SEO isn’t all about keywords and other text elements, because pictures play a strong role of their own. Make sure you give your images appropriate names and fill in the alt text. Not only does this allow your images to contribute to your website’s rankings, but it’s nice for visitors with visual impairments, as they’ll have software that reads this data to tell them about the picture.
Also, don’t go too crazy with image size. Larger images increase page loading times, and Google’s spider bots judge websites and raise or lower their rankings based upon how quickly they load for the average visitor. You can always keep images on your main content smaller, but have them link to the full size in a separate window. This way, people can see a bigger version of the image if they want, and it won’t impact the speed or SEO ranking of the content.
While general images shot with a camera can be great for setting the tone or establishing an idea, don’t forget the vast choices available to you. Hand-drawn illustrations might fit a more neighborly brand or a very specific tone. Infographics and other interactive media are fantastic alternatives to ordinary images in your content, and can help explain complicated ideas. Charts and graphs are great for whitepapers and other business and research-related content.
There’s one type of image that most businesses will find useful: screenshots. These direct screen captures are often effective at making a point or illustrating something. They are your own and therefore require less or no attribution, and they have a certain authenticity about them. A note, however: if you’re using a screenshot that contains information from someone else, such as positive testimonials on social media, try to get permission from everyone involved. Research Fair Use law and how protected you are based on the screenshot and its context.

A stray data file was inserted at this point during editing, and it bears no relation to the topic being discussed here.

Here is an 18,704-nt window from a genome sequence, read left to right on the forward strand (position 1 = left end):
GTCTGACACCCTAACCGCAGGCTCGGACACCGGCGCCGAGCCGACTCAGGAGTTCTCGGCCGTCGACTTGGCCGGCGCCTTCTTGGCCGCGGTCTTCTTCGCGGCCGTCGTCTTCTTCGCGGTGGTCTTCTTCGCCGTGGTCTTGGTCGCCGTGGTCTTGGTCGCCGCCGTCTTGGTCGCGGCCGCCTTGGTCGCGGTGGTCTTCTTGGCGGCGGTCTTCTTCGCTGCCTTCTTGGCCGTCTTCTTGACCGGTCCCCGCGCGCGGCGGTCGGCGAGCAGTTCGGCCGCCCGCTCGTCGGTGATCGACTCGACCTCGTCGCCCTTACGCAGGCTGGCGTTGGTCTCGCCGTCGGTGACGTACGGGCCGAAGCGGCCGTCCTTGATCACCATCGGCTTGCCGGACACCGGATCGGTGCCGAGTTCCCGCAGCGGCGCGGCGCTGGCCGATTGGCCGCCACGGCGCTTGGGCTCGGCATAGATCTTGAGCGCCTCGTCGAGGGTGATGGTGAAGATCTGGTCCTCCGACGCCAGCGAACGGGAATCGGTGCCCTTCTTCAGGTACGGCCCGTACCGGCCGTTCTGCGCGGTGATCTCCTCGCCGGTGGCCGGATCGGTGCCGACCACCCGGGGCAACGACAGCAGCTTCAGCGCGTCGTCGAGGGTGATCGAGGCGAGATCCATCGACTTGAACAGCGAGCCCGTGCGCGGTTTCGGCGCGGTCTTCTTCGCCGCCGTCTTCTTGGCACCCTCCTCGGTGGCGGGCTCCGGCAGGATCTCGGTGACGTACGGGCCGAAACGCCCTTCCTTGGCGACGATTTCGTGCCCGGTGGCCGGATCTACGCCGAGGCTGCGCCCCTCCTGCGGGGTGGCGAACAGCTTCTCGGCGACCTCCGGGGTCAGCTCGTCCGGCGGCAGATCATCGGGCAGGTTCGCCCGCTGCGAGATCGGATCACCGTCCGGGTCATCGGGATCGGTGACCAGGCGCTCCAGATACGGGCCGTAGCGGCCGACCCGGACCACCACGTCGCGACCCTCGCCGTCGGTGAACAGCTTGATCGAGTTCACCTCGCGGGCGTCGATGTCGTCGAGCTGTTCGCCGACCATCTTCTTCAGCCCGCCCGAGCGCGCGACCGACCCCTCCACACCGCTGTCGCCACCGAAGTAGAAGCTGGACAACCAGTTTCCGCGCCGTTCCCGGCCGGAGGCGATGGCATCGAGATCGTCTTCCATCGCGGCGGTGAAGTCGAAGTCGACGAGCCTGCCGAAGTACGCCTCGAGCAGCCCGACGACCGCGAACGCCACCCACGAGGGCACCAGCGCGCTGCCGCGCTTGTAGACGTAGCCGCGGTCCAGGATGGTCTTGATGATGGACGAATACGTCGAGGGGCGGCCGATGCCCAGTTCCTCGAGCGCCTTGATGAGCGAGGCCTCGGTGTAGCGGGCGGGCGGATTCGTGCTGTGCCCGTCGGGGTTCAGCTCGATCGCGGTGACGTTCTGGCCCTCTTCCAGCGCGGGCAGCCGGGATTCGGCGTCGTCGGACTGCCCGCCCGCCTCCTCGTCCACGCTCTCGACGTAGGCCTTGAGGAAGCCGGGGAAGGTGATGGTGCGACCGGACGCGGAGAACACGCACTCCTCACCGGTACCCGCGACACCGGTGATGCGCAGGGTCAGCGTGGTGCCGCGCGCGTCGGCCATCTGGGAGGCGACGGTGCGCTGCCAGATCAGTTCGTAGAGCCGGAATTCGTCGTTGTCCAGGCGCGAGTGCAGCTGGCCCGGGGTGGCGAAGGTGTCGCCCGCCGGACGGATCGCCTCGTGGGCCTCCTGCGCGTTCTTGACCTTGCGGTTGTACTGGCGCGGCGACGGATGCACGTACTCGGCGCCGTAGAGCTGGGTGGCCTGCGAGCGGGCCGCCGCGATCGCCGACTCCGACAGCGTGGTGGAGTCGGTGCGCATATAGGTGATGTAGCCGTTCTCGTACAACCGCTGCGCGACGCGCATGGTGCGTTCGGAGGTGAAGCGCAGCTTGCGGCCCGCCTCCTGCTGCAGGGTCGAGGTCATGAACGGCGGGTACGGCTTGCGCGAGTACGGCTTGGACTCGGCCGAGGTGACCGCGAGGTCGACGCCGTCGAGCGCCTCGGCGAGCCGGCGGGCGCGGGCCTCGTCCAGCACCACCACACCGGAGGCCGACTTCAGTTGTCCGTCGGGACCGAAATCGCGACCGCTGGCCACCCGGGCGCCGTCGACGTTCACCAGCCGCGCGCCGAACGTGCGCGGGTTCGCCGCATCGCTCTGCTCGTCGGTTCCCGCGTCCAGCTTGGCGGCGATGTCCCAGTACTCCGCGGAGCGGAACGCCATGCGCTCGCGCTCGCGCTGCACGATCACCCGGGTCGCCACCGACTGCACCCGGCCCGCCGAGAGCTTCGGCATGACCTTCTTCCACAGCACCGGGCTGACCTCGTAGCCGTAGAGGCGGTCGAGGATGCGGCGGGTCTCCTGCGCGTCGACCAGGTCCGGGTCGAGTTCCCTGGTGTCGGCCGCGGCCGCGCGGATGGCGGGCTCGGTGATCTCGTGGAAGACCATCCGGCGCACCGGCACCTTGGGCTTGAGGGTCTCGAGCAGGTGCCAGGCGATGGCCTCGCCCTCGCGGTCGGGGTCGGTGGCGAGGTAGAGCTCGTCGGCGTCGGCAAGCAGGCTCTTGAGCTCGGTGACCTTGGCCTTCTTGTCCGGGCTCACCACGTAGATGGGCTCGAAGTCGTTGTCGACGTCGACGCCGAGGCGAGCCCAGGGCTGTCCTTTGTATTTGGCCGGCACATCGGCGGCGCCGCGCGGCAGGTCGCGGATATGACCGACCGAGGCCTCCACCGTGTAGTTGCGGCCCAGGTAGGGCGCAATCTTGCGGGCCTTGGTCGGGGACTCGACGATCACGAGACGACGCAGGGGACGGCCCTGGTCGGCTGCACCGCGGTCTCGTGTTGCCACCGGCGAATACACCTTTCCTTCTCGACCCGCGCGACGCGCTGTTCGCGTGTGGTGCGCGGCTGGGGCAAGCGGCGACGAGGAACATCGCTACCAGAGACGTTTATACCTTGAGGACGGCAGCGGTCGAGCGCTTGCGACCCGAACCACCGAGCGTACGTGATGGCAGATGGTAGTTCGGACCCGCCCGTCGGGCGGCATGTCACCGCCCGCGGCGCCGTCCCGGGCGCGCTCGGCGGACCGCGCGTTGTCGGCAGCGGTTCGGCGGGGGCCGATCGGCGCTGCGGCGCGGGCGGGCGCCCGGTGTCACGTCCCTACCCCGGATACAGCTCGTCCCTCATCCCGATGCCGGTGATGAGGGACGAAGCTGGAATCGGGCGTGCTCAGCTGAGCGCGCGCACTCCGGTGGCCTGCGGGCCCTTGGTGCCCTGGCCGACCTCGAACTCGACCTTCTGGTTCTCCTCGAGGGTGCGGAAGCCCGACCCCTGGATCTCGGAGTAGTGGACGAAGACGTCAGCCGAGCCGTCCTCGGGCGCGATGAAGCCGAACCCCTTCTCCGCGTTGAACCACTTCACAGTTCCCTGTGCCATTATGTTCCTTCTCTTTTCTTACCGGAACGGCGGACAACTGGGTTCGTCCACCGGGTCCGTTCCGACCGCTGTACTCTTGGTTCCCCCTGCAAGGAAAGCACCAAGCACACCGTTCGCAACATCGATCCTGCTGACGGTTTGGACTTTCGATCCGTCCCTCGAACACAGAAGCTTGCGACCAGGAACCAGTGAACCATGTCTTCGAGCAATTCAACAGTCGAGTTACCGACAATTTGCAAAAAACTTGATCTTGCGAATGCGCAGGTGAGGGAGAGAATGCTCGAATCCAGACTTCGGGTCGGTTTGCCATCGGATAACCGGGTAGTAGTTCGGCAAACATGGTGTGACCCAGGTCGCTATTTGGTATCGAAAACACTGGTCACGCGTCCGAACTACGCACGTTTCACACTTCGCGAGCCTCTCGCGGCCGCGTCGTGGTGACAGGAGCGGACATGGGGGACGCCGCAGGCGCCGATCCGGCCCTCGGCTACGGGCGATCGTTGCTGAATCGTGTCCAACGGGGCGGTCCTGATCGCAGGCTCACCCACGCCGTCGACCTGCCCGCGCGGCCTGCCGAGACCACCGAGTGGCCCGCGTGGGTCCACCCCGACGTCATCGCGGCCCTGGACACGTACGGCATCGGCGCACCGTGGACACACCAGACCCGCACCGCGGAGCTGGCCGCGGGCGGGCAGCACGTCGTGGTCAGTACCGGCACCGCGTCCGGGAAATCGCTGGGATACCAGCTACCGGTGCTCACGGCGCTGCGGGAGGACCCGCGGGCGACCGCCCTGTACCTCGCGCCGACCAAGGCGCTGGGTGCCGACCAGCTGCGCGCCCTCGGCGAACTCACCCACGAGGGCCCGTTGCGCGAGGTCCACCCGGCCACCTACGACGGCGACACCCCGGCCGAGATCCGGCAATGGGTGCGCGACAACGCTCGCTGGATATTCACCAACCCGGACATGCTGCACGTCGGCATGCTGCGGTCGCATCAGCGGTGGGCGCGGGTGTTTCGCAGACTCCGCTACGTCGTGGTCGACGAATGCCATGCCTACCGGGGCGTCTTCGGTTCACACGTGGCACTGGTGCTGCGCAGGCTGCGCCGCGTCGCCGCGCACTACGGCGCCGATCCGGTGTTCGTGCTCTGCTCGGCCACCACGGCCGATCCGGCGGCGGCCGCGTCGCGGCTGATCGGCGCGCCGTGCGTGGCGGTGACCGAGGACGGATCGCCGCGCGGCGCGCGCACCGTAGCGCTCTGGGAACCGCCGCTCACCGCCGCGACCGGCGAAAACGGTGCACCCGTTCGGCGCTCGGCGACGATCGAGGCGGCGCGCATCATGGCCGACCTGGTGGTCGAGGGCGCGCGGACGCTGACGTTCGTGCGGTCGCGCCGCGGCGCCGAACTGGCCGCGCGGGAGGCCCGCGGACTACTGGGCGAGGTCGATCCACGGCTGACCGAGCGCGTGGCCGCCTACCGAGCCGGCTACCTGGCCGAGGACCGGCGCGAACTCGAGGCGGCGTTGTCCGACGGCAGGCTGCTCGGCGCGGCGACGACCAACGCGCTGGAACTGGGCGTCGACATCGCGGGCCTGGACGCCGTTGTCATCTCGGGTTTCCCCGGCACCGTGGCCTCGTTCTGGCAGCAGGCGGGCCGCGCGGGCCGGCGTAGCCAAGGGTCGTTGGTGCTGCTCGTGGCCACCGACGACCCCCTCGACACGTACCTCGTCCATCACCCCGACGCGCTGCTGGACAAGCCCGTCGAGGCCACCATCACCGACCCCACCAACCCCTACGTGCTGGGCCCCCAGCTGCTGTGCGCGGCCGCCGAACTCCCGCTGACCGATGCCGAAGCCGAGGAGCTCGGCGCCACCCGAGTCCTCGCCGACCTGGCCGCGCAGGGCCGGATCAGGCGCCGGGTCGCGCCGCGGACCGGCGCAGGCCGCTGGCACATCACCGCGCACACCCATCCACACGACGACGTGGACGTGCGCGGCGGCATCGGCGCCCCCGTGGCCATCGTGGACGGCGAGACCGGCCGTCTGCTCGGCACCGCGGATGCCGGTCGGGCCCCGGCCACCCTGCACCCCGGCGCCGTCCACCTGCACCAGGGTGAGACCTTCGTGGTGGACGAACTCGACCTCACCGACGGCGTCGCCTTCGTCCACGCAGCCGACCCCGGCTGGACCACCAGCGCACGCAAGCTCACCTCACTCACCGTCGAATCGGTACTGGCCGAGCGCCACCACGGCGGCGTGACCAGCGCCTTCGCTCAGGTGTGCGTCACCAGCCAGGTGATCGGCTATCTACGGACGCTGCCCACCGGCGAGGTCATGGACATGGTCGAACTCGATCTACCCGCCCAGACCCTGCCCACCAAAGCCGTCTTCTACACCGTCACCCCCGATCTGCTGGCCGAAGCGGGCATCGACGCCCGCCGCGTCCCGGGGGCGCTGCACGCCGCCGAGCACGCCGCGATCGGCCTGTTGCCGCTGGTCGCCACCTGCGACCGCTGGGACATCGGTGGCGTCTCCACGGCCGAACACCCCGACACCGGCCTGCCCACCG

Beginner content marketers sometimes worry that they’re using too many images, drawing attention from the text. Much like feeling uneasy about using subheadings or leaving more white space, this is natural but counterproductive. The fact is that these things are more appealing to the eye and do not have drawbacks. After all, there are no pages to print, and no one cares if they have to scroll a little more due to spaced out text and pictures.
There’s no reason not to use images in nearly all types of online content, so don’t worry. A content piece can have as many images as you feel are pertinent. Unlike long walls of text, there’s nothing lost if someone is tired of looking at pictures and skips past a few to get back to the rest of the content. Use them generously, and use them for logical reasons, and you’ll be fine.
You now know some good tips for finding, making, and choosing images for your content marketing, as well as tips on choosing images that are totally free and safe to use for your projects. Be sure to keep these things in mind as you create new content, and don’t forget to add images to your older content if you were afraid to in the past. It may just draw in more eyes and higher engagement.